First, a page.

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    In the Spirit of Sankofa - Kudos!


    Zulile,

    This article is a godsend to me! It makes the case concerning both dominant and recessive alleles, that much more impressive. In this case, Wayne Joseph, considered black and lived that life for over 50 yrs, although his blood contained no African percentage, acquired his black looks vis-à-vis European, Native-American and Asian blood percentages. Thanks again, Zulile!

    omowalejabali :bowdown: :teach: :bowdown:

    PLATINUMILLITY, brother omowalejabali said a mouth full in his reply!

     
  5. Omowale Jabali

    Omowale Jabali The Cosmic Journeyman PREMIUM MEMBER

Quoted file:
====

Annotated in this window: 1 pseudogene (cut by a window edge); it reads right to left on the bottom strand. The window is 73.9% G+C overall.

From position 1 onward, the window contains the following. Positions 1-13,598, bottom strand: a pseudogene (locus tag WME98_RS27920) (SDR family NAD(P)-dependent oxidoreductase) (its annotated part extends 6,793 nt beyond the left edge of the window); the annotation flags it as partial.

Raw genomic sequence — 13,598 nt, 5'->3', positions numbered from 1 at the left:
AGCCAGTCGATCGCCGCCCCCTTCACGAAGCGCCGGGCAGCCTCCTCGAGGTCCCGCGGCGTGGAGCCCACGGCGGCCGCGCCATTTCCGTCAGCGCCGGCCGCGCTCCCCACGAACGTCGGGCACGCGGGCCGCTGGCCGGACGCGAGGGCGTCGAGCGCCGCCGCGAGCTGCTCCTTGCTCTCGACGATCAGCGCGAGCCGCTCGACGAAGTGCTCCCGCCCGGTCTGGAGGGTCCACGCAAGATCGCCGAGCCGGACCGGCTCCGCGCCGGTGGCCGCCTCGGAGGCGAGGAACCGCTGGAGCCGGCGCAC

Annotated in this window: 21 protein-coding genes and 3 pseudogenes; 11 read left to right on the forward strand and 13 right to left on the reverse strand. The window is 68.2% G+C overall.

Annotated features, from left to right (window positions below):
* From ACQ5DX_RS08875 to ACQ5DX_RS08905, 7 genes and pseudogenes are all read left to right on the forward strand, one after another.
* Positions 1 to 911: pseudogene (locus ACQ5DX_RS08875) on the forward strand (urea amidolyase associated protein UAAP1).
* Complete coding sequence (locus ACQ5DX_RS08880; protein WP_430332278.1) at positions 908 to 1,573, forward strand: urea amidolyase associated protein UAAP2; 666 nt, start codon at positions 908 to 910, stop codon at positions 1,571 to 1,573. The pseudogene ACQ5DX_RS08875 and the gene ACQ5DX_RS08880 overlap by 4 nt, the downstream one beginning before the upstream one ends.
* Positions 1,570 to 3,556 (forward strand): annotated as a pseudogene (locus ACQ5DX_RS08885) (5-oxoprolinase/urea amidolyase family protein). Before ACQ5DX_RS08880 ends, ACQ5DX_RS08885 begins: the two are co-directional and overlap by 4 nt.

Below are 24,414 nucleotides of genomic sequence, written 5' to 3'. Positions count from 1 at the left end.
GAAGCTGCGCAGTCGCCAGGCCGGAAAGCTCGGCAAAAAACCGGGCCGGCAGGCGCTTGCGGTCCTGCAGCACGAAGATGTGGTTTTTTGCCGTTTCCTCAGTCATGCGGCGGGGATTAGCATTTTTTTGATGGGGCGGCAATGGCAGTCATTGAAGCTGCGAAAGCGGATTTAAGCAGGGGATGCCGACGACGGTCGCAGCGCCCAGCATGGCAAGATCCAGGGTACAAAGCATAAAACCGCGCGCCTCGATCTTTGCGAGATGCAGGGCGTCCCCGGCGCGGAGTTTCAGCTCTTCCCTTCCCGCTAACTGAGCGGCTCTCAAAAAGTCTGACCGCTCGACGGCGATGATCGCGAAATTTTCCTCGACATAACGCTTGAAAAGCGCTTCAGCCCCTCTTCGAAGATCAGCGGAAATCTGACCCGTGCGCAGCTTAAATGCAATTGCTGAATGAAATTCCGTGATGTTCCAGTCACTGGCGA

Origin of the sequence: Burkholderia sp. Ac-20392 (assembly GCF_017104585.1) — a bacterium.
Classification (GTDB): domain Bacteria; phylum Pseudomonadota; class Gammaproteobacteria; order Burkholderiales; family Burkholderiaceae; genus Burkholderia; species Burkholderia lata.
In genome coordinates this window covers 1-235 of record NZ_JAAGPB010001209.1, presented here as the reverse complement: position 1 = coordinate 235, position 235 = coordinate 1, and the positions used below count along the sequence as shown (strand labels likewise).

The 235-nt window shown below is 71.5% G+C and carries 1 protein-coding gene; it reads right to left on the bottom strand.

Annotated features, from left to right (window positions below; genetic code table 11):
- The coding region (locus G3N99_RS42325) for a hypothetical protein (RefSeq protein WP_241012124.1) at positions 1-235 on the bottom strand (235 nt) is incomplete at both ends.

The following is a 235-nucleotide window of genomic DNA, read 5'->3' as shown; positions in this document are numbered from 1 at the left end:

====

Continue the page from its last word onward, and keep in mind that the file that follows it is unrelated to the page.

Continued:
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    [​IMG]

    If we look carefully at the Rulers of the Early Dynastic period of "Kemet" clearly many of the rulers are less "Black" in appearance than many of us here today.

    Take a good look at Raahotep and Nofret.

    Nofret, basically looks very similar to a "white woman".
     
  6. Zulile

    Zulile Well-Known Member MEMBER

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    :heart:

    I came across this article because I am.. well, I cant say 'troubled'.. but.. baffled is a better word - at some the responses and questions about Obama and his 'Blackness' - and I cant help but ask 'who the heck are YOU to question?' :lol: Do you even know?

    the final quote in this article is: "The question ultimately is, are you who you say you are, or are you who you are genetically?"

    Perhaps, people dismiss him as Black because his white roots are too recent ;) Have we instigated our own version of the 'one drop rule' to a 'time' rule of sorts?

    I'd like to know what makes one Black. Lifestyle? clearly it isnt based on colour tone... standing against a colour pallet at a paint shop?.. or is it?